A: Quantitative RT-PCR confirmation of increased SREBP1 levels in AZT-treated cultures. B: Representative filipin stain in WD HBE exposed to 24 hr mucosal PBS (I), 24 hr mucosal SMM (II) or 24 hr 30 µg/ml serosal AZT (III). (IV–VI): Same conditions as in I–III, except that cultures were pretreated with 50 µM mevastatin, as described in Methods. Bar: 10 µm. C: Compiled data from filipin fluorescence from the treatments illustrated in 7B. *p<0.05 vs. 24 hr PBS-exposed HBE; # p<0.05 vs. same condition without mevastatin pretreatment. D: IL-8 secretion induced by SMM or by SMM in presence of AZT is not affected by inhibition of cholesterol biosynthesis. Well-differentiated HBE were exposed for 24 hr to mucosal PBS, mucosal SMM or 30 µg/ml serosal AZT in the presence or absence of mevastatin, and IL-8 secretory responses measured as described in Methods. *p<0.05 SMM+AZT- vs. SMM-exposed HBE.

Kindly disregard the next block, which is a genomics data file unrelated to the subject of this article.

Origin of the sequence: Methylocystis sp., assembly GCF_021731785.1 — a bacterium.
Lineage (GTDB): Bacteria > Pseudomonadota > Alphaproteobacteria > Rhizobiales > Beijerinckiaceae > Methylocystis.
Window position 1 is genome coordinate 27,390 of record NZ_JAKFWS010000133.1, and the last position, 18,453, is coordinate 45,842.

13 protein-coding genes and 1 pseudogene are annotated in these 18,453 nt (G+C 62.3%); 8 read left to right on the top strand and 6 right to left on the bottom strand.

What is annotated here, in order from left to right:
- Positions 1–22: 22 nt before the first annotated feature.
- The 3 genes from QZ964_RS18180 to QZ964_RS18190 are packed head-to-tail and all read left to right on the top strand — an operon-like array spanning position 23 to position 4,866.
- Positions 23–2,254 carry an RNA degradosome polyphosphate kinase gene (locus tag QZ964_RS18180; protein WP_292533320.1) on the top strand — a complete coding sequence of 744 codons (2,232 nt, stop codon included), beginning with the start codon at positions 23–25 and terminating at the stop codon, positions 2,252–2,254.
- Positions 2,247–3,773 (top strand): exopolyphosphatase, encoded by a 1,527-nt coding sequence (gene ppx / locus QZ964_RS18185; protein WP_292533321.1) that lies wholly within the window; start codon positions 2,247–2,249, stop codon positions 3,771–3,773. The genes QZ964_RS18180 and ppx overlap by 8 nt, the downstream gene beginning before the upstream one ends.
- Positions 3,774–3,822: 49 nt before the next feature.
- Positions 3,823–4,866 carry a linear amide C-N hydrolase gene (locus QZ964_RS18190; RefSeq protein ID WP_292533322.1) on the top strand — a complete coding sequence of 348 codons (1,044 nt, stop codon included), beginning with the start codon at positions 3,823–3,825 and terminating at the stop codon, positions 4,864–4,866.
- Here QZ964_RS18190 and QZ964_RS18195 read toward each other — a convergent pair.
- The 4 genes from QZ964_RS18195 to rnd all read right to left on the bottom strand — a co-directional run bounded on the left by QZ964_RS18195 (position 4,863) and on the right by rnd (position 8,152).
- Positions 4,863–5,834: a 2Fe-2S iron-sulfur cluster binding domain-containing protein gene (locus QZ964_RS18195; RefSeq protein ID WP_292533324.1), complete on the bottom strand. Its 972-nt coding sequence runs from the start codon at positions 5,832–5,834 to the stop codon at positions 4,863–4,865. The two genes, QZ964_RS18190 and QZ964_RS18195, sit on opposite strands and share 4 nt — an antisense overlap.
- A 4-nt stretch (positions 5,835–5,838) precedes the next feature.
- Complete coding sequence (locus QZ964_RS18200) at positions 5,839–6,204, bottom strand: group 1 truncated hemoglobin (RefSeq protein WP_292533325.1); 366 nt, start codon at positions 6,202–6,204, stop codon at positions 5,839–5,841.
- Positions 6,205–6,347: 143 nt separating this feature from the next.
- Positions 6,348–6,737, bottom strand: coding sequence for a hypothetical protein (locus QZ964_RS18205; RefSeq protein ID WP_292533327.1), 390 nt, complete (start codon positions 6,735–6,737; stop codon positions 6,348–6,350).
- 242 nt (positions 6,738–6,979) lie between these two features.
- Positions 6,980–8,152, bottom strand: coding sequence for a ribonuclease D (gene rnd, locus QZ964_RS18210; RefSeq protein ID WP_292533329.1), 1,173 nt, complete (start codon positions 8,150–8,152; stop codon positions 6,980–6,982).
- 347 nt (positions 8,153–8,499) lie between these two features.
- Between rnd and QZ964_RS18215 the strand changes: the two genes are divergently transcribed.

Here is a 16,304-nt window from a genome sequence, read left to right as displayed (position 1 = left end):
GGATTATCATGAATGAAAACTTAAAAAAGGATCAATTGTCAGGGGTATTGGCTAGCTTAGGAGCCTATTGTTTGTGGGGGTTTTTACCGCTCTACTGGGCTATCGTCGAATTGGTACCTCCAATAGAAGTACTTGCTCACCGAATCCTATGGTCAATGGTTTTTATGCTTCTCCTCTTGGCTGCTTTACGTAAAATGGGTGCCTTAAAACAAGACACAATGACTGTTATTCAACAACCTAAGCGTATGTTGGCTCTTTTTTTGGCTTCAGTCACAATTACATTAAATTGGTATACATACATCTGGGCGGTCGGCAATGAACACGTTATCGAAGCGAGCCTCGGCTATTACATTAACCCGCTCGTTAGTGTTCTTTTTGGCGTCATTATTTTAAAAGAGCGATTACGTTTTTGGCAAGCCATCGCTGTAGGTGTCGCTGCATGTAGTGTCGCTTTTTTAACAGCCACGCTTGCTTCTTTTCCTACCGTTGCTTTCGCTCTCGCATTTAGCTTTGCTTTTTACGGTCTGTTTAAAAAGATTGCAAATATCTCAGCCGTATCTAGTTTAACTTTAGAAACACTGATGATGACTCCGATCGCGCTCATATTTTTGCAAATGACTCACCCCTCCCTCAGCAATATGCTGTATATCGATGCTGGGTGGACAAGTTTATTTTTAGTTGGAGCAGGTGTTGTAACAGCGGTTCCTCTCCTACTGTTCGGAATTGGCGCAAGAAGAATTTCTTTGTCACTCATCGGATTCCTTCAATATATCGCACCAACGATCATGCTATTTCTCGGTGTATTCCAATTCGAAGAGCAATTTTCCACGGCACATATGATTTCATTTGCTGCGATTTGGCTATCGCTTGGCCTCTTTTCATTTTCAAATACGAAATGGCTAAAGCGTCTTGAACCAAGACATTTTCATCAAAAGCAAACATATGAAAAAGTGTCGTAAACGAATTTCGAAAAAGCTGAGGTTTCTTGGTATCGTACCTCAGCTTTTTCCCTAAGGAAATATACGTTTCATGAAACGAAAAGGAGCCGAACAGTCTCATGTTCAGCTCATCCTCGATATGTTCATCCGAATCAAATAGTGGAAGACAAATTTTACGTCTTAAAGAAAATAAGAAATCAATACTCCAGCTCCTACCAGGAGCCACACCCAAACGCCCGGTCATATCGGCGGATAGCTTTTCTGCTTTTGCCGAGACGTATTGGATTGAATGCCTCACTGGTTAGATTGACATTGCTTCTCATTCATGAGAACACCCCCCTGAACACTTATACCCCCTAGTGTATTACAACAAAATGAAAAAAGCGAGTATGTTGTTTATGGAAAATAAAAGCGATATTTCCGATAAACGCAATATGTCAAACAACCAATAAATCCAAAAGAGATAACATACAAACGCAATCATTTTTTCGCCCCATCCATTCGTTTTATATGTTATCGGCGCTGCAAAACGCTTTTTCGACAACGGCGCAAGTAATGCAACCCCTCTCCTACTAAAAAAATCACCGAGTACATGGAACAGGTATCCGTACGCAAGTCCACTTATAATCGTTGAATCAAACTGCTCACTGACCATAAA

We then considered whether the increase in cholesterol biosynthesis was linked to the increased IL-8 secretion shown in Fig. 6. To address this question, IL-8 secretory responses were investigated in HBE individually exposed to PBS, AZT or SMM or HBE exposed to both AZT+SMM in the absence or presence of mevastatin. Although mevastatin decreased AZT- or SMM-induced cholesterol accumulation in HBE (Figs. 7B and 7C), it did not affect SMM-induced IL-8 secretion or decreased AZT-potentiated SMM-dependent IL-8 secretion (Fig. 7D). These findings suggest that there is no link between cholesterol accumulation resulting from AZT or SMM and IL-8 secretion. These results also suggest that the potentiating effect of AZT on SMM-induced IL-8 secretory responses (Fig. 6) is not mediated by increases in cholesterol biosynthesis.